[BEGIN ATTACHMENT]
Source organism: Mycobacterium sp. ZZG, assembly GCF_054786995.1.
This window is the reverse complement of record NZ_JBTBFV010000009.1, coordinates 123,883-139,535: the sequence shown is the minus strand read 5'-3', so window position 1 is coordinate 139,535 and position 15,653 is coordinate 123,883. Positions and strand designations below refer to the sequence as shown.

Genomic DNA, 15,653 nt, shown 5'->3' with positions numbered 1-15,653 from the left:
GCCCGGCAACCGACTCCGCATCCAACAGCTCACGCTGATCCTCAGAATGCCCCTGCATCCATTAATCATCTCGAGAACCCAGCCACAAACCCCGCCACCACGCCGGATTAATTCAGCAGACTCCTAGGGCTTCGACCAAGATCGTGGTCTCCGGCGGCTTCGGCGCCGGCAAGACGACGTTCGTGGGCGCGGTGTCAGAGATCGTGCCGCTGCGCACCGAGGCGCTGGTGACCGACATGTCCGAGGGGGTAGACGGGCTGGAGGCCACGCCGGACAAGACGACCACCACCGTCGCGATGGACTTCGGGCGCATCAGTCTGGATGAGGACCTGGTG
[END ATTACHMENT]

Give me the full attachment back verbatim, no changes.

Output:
Source organism: Mycobacterium sp. ZZG, assembly GCF_054786995.1.
This window is the reverse complement of record NZ_JBTBFV010000009.1, coordinates 123,883-139,535: the sequence shown is the minus strand read 5'-3', so window position 1 is coordinate 139,535 and position 15,653 is coordinate 123,883. Positions and strand designations below refer to the sequence as shown.

Genomic DNA, 15,653 nt, shown 5'->3' with positions numbered 1-15,653 from the left:
GCCCGGCAACCGACTCCGCATCCAACAGCTCACGCTGATCCTCAGAATGCCCCTGCATCCATTAATCATCTCGAGAACCCAGCCACAAACCCCGCCACCACGCCGGATTAATTCAGCAGACTCCTAGGGCTTCGACCAAGATCGTGGTCTCCGGCGGCTTCGGCGCCGGCAAGACGACGTTCGTGGGCGCGGTGTCAGAGATCGTGCCGCTGCGCACCGAGGCGCTGGTGACCGACATGTCCGAGGGGGTAGACGGGCTGGAGGCCACGCCGGACAAGACGACCACCACCGTCGCGATGGACTTCGGGCGCATCAGTCTGGATGAGGACCTGGTG